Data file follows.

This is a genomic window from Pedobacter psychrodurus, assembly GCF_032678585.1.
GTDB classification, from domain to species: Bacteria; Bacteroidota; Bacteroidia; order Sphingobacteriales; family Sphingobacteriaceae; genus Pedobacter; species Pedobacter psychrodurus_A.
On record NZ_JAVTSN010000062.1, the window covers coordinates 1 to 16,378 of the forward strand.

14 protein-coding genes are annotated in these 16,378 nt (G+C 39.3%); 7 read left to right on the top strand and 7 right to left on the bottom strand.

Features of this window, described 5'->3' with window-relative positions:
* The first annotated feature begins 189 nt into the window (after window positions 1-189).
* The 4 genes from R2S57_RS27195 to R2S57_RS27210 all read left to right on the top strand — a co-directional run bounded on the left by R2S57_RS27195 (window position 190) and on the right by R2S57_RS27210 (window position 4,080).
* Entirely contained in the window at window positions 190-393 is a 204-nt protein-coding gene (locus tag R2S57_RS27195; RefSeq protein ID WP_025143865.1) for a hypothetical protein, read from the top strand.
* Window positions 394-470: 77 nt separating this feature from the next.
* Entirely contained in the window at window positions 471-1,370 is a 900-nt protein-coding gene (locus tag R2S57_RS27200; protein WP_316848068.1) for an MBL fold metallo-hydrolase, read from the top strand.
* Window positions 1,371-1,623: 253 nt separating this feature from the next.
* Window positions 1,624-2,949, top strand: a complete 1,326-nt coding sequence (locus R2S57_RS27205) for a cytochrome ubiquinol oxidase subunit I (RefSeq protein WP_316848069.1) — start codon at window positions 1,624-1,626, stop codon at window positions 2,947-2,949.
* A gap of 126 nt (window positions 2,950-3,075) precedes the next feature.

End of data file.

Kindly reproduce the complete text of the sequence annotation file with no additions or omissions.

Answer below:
This is a genomic window from Pedobacter psychrodurus, assembly GCF_032678585.1.
GTDB classification, from domain to species: Bacteria; Bacteroidota; Bacteroidia; order Sphingobacteriales; family Sphingobacteriaceae; genus Pedobacter; species Pedobacter psychrodurus_A.
On record NZ_JAVTSN010000062.1, the window covers coordinates 1 to 16,378 of the forward strand.

14 protein-coding genes are annotated in these 16,378 nt (G+C 39.3%); 7 read left to right on the top strand and 7 right to left on the bottom strand.

Features of this window, described 5'->3' with window-relative positions:
* The first annotated feature begins 189 nt into the window (after window positions 1-189).
* The 4 genes from R2S57_RS27195 to R2S57_RS27210 all read left to right on the top strand — a co-directional run bounded on the left by R2S57_RS27195 (window position 190) and on the right by R2S57_RS27210 (window position 4,080).
* Entirely contained in the window at window positions 190-393 is a 204-nt protein-coding gene (locus tag R2S57_RS27195; RefSeq protein ID WP_025143865.1) for a hypothetical protein, read from the top strand.
* Window positions 394-470: 77 nt separating this feature from the next.
* Entirely contained in the window at window positions 471-1,370 is a 900-nt protein-coding gene (locus tag R2S57_RS27200; protein WP_316848068.1) for an MBL fold metallo-hydrolase, read from the top strand.
* Window positions 1,371-1,623: 253 nt separating this feature from the next.
* Window positions 1,624-2,949, top strand: a complete 1,326-nt coding sequence (locus R2S57_RS27205) for a cytochrome ubiquinol oxidase subunit I (RefSeq protein WP_316848069.1) — start codon at window positions 1,624-1,626, stop codon at window positions 2,947-2,949.
* A gap of 126 nt (window positions 2,950-3,075) precedes the next feature.